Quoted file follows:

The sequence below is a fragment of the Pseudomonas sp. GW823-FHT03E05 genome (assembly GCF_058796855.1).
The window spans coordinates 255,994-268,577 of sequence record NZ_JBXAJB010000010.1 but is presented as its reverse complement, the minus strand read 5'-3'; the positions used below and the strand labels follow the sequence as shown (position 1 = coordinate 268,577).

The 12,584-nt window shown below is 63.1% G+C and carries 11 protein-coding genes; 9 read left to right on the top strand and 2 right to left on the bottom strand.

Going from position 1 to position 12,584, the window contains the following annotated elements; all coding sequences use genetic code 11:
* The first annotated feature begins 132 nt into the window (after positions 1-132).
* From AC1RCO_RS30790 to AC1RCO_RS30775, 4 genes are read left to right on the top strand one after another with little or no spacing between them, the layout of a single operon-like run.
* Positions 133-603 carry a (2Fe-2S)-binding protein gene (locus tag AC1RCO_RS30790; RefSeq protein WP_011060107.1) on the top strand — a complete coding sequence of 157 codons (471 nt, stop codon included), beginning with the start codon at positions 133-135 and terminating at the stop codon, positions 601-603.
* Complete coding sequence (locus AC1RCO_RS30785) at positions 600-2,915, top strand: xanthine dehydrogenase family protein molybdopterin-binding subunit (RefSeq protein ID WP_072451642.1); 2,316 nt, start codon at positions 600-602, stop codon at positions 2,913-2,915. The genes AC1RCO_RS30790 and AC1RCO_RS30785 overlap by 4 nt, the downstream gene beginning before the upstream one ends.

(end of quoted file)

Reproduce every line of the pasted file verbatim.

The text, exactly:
The sequence below is a fragment of the Pseudomonas sp. GW823-FHT03E05 genome (assembly GCF_058796855.1).
The window spans coordinates 255,994-268,577 of sequence record NZ_JBXAJB010000010.1 but is presented as its reverse complement, the minus strand read 5'-3'; the positions used below and the strand labels follow the sequence as shown (position 1 = coordinate 268,577).

The 12,584-nt window shown below is 63.1% G+C and carries 11 protein-coding genes; 9 read left to right on the top strand and 2 right to left on the bottom strand.

Going from position 1 to position 12,584, the window contains the following annotated elements; all coding sequences use genetic code 11:
* The first annotated feature begins 132 nt into the window (after positions 1-132).
* From AC1RCO_RS30790 to AC1RCO_RS30775, 4 genes are read left to right on the top strand one after another with little or no spacing between them, the layout of a single operon-like run.
* Positions 133-603 carry a (2Fe-2S)-binding protein gene (locus tag AC1RCO_RS30790; RefSeq protein WP_011060107.1) on the top strand — a complete coding sequence of 157 codons (471 nt, stop codon included), beginning with the start codon at positions 133-135 and terminating at the stop codon, positions 601-603.
* Complete coding sequence (locus AC1RCO_RS30785) at positions 600-2,915, top strand: xanthine dehydrogenase family protein molybdopterin-binding subunit (RefSeq protein ID WP_072451642.1); 2,316 nt, start codon at positions 600-602, stop codon at positions 2,913-2,915. The genes AC1RCO_RS30790 and AC1RCO_RS30785 overlap by 4 nt, the downstream gene beginning before the upstream one ends.